Reeyot Alemu, 31, worked as a columnist for independent Ethiopian newspaper Feteh until her arrest in June 2011. She was held without charge until September of that year, when she was accused of conspiracy to commit terrorist acts and participation in a terrorist organization. The Ethiopian government presented articles Alemu wrote criticizing its actions as evidence at her trial, as well as telephone conversations she had regarding strictly peaceful protests. Based on these materials alone, a judge sentenced Alemu to 14 years in prison. Prior to these events, Alemu was one of her country’s only female reporters who wrote critically about the political climate in Ethiopia, including analysis of government figures. Now, Alemu has fallen ill in prison. Her associates suffer harassment because of their connections with her. Despite this, Alemu has rejected offers of clemency in return for information about her colleagues.

Asmaa al-Ghoul, 30, is a blogger and freelance writer working in Gaza. Her stories analyze social and political life in the Middle East, focusing on the ongoing divisions among Palestinians and abuses of civil rights by both internal and external forces in Gaza. In 2007, al-Ghoul wrote an article in the form of an open letter to her uncle, a Hamas commander, questioning the methods of certain entities claiming to seek peace for Palestine. The article resulted in al-Ghoul’s uncle threatening to kill her. This is not uncommon: al-Ghoul regularly receives death threats against her own life and that of her young son. She has been beaten by Hamas security forces while covering popular protests and went through a period of sleeping in her office for fear of being killed on her way home.

Khadija Ismayilova, 35, is a reporter for Radio Free Europe/Radio Liberty’s Azerbaijani service. She investigates corruption and power abuse among her country’s elite. In May of 2012, Ismayilova became the target of a massive smear campaign threatening to defame her and put her life at risk unless she stopped reporting. This included an anonymous letter with photos from surveillance cameras planted in Ismayilova’s apartment, depicting her in an intimate situation with her boyfriend. It was made clear that she would stop her reporting, or risk having the photos made public. In the largely Muslim country of Azerbaijan, “honor killings” still occur. This is not the first time Ismayilova has been the subject of attempts to silence her.She is the victim of regular slander campaigns in pro-government media. The Azerbaijani president has personally tried to have her fired. During the many attempts to discredit her, Ismayilova has refused to stop working and has publicly denounced her accusers.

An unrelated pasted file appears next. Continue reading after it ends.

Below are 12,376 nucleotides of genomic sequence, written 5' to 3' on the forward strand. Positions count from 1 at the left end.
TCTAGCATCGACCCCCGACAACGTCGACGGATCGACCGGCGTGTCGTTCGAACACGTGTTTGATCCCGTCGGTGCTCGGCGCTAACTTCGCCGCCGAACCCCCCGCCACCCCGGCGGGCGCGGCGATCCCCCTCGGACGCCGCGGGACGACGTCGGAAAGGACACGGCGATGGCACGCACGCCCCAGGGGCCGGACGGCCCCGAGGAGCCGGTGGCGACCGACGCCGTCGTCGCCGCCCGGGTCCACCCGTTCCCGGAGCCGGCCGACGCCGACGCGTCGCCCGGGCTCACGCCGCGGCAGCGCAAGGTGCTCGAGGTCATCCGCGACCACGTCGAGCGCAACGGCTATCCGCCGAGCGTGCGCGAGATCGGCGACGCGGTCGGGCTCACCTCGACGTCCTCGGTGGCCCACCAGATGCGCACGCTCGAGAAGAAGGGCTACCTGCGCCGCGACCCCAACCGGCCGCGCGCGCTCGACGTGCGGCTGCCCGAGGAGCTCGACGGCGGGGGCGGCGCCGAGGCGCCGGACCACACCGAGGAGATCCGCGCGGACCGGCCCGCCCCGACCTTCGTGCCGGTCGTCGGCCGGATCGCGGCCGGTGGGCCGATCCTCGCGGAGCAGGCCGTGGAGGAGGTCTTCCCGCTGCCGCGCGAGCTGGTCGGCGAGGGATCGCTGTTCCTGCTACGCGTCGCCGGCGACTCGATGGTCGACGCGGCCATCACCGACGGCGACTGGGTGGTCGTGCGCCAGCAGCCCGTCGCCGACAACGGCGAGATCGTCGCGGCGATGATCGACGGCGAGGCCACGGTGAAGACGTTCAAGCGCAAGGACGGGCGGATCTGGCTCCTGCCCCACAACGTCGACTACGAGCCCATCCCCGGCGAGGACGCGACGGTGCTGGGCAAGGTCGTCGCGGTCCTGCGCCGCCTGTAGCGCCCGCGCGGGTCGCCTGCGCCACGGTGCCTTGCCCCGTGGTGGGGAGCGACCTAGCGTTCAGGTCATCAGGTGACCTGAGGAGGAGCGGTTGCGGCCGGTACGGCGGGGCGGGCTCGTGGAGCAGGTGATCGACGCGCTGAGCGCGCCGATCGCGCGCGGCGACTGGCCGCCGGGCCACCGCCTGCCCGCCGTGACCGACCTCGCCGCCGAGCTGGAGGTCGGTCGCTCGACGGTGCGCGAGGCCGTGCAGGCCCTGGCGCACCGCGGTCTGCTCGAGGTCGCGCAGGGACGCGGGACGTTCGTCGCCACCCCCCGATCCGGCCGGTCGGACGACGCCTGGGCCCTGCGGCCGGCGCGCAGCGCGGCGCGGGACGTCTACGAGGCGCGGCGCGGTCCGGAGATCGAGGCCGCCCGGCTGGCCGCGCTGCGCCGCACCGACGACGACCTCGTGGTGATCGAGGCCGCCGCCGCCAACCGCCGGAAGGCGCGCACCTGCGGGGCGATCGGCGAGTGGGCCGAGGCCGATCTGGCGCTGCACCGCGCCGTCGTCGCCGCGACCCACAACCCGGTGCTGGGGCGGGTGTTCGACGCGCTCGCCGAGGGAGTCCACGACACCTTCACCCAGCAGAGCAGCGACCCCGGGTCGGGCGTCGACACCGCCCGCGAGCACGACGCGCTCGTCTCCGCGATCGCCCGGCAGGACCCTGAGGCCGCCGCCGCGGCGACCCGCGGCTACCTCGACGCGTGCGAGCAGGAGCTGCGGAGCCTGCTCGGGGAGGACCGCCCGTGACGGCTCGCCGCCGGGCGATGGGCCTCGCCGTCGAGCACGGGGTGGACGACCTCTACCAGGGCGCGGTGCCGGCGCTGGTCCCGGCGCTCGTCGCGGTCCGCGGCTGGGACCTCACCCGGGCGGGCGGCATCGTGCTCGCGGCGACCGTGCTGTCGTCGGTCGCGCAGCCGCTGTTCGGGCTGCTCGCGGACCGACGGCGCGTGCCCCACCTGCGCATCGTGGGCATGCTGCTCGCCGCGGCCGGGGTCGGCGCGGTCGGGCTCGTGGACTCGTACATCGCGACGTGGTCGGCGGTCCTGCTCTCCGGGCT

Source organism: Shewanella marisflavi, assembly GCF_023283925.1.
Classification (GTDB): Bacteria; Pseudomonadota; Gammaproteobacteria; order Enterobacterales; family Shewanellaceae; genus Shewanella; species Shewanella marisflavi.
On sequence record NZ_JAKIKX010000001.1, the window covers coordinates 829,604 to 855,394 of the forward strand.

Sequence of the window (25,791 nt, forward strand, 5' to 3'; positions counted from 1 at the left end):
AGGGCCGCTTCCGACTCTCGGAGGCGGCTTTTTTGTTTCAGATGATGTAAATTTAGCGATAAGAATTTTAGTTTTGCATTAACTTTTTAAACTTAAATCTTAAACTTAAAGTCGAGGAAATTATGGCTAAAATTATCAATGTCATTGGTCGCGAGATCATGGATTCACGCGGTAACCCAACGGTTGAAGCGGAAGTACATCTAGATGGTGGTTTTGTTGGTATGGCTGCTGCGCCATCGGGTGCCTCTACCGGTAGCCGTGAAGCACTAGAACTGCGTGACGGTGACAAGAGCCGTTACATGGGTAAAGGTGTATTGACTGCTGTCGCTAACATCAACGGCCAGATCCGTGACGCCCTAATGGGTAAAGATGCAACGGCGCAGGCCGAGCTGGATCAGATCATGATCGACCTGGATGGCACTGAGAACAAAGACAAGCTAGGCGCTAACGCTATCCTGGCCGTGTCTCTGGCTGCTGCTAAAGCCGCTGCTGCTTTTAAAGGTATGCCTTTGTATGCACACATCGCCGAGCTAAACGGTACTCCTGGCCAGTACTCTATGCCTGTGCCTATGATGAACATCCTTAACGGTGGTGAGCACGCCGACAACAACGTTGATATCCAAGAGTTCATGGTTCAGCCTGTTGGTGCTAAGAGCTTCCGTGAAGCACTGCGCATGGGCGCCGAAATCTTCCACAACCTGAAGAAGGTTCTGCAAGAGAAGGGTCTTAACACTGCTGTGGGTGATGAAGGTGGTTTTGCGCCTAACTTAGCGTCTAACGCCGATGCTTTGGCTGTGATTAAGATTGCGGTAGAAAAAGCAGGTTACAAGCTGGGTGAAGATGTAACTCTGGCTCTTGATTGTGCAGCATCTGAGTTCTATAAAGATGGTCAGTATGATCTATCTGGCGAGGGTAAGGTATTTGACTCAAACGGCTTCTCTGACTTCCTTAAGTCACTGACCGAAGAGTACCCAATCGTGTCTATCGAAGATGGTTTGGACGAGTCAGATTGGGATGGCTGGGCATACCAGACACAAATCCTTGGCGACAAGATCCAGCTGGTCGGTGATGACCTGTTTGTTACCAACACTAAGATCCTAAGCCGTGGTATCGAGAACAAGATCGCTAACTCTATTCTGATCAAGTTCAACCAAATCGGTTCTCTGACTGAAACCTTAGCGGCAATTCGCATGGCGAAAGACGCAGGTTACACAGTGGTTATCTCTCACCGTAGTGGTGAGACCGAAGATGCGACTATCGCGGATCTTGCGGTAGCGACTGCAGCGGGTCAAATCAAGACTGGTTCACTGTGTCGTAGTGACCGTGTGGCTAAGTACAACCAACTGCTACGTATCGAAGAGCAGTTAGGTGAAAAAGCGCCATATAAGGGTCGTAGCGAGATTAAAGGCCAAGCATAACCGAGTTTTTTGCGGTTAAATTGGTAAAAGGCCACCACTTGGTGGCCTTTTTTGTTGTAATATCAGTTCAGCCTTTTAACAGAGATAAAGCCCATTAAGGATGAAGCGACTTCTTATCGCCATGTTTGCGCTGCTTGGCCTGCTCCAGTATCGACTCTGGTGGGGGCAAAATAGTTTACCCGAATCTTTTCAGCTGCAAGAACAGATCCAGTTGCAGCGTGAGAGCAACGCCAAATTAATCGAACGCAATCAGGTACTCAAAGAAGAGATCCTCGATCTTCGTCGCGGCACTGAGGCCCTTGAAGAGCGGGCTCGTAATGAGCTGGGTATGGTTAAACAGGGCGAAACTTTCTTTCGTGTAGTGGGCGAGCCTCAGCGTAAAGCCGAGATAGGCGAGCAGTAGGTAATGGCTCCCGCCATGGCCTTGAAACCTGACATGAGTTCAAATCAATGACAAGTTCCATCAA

About the 2012 Lifetime Achievement Award Winner

Zubeida Mustafa, 70, is a Pakistani journalist who worked for more than three decades at Dawn, one of Pakistan’s oldest and most widely circulated English-language newspapers. She was the first woman to work at the paper, which she did in the capacity of assistant editor and columnist. She helped to enact hiring policies favorable to women and promoted women’s equality in the newsroom. She has mentored dozens of young women in media and has spent her career writing serious and in-depth stories on issues including health care, economic inequality and political agency for women. Today, despite weakened eyesight, she continues to write prolifically and regularly contributes columns to Dawn.

About the Awards

The IWMF Courage in Journalism Awards honor women journalists who have shown extraordinary strength of character and integrity while reporting the news under dangerous or difficult circumstances.

The Lifetime Achievement Award recognizes a woman journalist who has a pioneering spirit and whose determination has paved the way for women in the news media.

Including this year’s award winners, 75 journalists have won Courage Awards and 21 journalists have been honored with Lifetime Achievement Awards.